But it’s Anthony Marra’s first novel, and when you read it, you’re going to weep, not just because there’s no way that should be possible, but because the story is so moving and so perfectly told, a gut-wrenching exploration of two Chechen wars, history, family, and the significance of place.
Eight-year-old Havaa’s father, Dokka, is disappeared by Russian forces in the middle of the night. Their neighbor Akhmed (like Dokka and Havaa, an ethnic Chechen) finds Havaa in the woods the next morning, and (rightly) fearing for her safety, takes her to the last doctor in the only hospital in the neighboring city, an ethnic Russian named Sonja. Sonja is processing her own trauma — the disappearance of her sister, Natasha. Over the course of the novel, the threads connecting all the principal characters — Dokka, Havaa, Akhmed, Sonja, Natasha, and Dokka’s betrayer and the betrayer’s father — slowly reveal themselves, forming a web more complicated and more harrowing than any of the characters understand.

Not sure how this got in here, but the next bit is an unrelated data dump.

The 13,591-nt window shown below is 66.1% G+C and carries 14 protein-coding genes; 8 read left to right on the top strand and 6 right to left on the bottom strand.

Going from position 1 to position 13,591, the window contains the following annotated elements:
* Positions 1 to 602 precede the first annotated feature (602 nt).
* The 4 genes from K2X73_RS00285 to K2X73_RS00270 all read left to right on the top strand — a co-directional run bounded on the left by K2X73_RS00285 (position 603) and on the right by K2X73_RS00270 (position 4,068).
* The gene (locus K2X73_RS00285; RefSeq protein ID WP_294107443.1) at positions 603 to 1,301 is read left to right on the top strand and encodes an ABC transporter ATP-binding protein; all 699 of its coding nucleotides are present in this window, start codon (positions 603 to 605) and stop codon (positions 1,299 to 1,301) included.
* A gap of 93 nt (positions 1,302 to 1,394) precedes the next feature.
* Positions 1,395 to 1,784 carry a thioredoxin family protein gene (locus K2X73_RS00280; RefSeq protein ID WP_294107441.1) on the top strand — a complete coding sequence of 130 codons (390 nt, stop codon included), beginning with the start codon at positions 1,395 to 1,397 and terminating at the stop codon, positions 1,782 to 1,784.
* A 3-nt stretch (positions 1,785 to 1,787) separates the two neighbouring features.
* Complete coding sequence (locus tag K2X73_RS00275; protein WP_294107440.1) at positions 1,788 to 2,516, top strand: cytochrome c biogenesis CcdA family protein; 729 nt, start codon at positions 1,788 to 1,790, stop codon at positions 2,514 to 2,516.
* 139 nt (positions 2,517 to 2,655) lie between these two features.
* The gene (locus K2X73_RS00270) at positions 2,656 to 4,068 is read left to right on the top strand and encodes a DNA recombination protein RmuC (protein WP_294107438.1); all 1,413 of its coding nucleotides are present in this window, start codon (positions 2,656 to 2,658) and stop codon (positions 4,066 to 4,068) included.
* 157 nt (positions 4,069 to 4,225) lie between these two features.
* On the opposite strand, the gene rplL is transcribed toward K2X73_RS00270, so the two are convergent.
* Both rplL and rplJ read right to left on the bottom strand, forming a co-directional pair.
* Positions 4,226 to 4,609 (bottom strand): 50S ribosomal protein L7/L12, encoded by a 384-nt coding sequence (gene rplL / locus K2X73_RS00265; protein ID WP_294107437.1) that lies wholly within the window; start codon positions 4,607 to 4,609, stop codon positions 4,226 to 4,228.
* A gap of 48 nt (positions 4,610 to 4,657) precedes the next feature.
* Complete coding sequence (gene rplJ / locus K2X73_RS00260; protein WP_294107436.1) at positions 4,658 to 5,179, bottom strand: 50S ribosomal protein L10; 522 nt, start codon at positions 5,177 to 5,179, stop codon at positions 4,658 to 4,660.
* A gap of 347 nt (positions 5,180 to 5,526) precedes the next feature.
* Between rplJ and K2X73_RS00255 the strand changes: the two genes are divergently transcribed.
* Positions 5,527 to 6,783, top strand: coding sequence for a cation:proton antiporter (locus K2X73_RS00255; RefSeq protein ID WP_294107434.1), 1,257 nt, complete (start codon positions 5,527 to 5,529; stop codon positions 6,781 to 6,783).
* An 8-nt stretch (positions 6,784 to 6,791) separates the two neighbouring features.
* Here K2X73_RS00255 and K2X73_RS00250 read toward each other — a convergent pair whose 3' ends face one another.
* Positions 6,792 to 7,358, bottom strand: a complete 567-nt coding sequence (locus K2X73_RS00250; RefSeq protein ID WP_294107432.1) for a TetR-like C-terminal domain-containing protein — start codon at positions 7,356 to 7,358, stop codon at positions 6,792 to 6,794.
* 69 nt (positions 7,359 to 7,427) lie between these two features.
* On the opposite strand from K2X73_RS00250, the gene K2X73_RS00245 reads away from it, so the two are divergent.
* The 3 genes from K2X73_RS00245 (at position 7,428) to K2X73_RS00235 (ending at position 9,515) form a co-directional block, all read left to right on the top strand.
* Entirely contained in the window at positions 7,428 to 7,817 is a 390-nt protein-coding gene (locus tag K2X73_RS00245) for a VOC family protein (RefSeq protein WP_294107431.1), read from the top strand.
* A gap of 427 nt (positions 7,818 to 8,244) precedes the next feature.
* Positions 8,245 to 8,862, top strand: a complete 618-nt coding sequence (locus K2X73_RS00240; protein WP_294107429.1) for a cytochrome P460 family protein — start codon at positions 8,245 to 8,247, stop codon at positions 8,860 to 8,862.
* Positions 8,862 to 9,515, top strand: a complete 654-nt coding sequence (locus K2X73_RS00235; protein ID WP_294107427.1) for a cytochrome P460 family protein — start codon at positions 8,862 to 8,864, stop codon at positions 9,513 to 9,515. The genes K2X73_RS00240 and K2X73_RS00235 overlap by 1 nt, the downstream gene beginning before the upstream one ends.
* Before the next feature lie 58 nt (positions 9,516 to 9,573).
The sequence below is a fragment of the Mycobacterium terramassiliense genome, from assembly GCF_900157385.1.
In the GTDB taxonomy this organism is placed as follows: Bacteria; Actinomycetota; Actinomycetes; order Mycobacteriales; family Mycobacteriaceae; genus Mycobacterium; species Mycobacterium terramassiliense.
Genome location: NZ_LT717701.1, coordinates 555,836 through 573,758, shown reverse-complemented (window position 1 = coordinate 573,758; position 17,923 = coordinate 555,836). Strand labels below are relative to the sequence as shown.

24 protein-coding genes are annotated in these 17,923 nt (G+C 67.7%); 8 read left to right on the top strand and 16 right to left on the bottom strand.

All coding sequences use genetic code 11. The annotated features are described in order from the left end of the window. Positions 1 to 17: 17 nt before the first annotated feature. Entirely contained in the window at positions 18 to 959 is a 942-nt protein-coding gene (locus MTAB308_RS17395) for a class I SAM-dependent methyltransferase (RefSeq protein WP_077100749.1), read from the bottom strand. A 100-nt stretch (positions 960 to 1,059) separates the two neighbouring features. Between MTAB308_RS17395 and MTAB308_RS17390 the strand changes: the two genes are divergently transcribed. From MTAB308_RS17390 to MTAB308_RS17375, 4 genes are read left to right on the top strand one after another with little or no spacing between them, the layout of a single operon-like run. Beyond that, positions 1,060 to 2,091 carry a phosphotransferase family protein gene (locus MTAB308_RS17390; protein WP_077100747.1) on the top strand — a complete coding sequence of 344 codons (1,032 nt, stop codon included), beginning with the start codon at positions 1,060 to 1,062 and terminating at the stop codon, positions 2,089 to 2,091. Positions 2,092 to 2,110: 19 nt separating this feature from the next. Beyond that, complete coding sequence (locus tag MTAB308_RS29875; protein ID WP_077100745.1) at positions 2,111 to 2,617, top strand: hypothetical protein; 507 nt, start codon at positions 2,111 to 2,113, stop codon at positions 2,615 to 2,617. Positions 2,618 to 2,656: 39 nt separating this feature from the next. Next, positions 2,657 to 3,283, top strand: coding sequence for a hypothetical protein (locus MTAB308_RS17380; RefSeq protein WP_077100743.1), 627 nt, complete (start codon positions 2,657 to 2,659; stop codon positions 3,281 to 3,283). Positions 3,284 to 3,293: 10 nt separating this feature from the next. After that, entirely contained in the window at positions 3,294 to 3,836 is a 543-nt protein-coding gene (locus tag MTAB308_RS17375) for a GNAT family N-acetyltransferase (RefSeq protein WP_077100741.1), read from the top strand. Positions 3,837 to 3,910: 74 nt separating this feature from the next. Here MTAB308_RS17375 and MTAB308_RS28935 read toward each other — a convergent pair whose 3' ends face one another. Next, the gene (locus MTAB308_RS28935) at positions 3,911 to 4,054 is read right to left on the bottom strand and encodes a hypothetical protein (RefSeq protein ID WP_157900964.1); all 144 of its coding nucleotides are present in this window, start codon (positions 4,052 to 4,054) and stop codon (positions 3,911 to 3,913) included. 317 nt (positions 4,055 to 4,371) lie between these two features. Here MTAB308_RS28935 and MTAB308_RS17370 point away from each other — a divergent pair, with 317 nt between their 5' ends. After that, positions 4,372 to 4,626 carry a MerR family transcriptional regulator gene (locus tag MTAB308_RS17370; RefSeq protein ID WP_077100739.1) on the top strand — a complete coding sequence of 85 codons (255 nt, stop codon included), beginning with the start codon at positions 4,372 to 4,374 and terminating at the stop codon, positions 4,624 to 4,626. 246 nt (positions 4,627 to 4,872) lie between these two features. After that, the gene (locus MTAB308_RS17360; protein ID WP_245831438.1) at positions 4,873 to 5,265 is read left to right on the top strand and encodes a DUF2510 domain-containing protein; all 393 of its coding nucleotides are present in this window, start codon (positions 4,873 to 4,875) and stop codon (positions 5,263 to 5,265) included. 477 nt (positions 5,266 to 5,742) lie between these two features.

The narrative jumps back and forward over a period of ten years, but the tendrils of connection reach back into Soviet Russia and forward into a future that’s not yet known. Tangential sequences that reveal information about secondary characters were masterful; the level of detail, the attentiveness to the minutiae of human survival, are impeccable.
I could write about this book for pages and pages, but I don’t want to ruin anyone else’s sense of discovery. It’s a December book, in that it will make you feel grateful for whatever and whomever you have to wrap around you.
*Be forewarned: there are torture scenes that made me physically ill, and I have a strong stomach.